On this last point, many people have been worried that “permanent” repairs done immediately post-Maria may not hold up—and this has worried me every hurricane season since Maria—despite ongoing investment and upgrades. The jury is still out on how those repairs did in this storm, although after 10 days it seems like power is back to all but about 500,000 residents. After Maria, it was about 11 months before everyone got electricity again.

What sort of solutions might improve the overall electric resilience on the island?

Curtright: At the simplest level there are two paths. One is to focus on repairing or replacing large-scale generation and keeping the grid as one single connected system. At the other extreme, you can divide the grid into many smaller “islands” or microgrids, and rely on smaller-scale distributed generation, such as rooftop solar and batteries. Puerto Rico is at a potential crossroads of which approach to take. The power companies LUMA and PREPA have been proceeding largely along a path of investments that keep the centralized grid architecture. Nonprofits and businesses and even individual homeowners have started to take matters into their own hands by installing rooftop solar and backup batteries.

There's no shortage of ideas. The issue is execution, which requires coordination, technical expertise, time, money, and making balanced decisions, because there are trade-offs with different choices.

Aimee Curtright

Share on Twitter

Meantime, the U.S. Department of Energy is conducting an analysis of how to make Puerto Rico 100 percent renewable to meet the legislative mandate. But some of the department's own technical experts have argued that this is not the best approach anywhere, much less for Puerto Rico. This is because as you add more intermittent renewables (like solar) into any system, it becomes increasingly difficult and expensive to manage the hourly, daily, and seasonal variability.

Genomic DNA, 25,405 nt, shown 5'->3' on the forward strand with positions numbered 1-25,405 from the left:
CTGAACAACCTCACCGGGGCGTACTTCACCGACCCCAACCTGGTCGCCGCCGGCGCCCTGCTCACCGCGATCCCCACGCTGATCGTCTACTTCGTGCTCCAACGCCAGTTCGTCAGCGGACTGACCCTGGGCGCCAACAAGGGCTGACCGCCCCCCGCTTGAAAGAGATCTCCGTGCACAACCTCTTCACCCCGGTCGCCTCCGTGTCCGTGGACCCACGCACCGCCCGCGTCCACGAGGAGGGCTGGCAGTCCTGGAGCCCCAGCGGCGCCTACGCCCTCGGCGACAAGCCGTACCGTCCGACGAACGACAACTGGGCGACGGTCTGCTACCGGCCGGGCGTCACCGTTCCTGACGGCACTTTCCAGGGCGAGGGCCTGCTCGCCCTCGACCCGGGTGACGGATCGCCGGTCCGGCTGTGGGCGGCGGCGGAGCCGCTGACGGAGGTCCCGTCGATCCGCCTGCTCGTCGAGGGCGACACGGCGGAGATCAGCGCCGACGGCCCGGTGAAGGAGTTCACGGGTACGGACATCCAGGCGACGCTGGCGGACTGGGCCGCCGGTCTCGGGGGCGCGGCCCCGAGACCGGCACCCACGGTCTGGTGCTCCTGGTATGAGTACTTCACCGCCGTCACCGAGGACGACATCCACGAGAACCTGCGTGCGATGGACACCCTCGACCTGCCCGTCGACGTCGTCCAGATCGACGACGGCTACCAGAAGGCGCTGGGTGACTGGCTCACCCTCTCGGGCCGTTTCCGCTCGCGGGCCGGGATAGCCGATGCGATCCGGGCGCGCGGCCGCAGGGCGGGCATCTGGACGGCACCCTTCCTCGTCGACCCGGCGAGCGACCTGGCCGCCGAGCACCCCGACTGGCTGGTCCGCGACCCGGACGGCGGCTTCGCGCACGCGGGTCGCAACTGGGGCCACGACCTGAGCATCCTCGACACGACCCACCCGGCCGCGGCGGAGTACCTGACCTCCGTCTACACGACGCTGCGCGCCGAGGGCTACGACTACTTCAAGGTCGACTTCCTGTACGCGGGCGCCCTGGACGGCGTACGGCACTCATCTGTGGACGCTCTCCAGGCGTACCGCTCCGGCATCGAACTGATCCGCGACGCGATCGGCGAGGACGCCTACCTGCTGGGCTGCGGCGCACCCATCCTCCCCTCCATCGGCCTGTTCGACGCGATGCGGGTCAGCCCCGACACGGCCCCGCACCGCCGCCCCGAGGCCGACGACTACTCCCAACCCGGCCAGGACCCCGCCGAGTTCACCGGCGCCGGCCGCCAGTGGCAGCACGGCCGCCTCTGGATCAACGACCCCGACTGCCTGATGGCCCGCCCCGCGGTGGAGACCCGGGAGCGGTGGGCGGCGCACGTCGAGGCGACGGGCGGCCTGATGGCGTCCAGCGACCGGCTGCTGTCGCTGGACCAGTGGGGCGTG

So there's no shortage of ideas. The issue is execution, which requires coordination, technical expertise, time, money, and making balanced decisions, because there are trade-offs in cost and resilience with different choices.

Tom LaTourrette: There is a need for cheaper and faster interim solutions, too. Backup power systems are already required for some essential services, such as hospitals. However, given the unreliability of the grid in Puerto Rico, it may be time to mandate secondary power systems more widely to include emergency response, non-hospital medical services, criminal and civil justice, schools, relief centers, grocery stores, banking, and other essential services. There are several standards for backup power systems (e.g., IEEE 446-1995, NFPA 110, and NFPA 70) that could be incorporated into building codes. The building stock turns over very slowly, however, so such codes would need to apply both proactively and retroactively to ensure that current buildings are included.

Rahim Ali: After Maria, Puerto Rico made a great decision in adopting the latest edition of the 2018 International Building Code and 2018 International Residential Code. However, the government estimates that approximately half of Puerto Rico's housing stock was built without permits. This informal method of construction can make enforcement of codes and standards challenging. Communication and enforcement of these policy changes will be crucial to their effectiveness.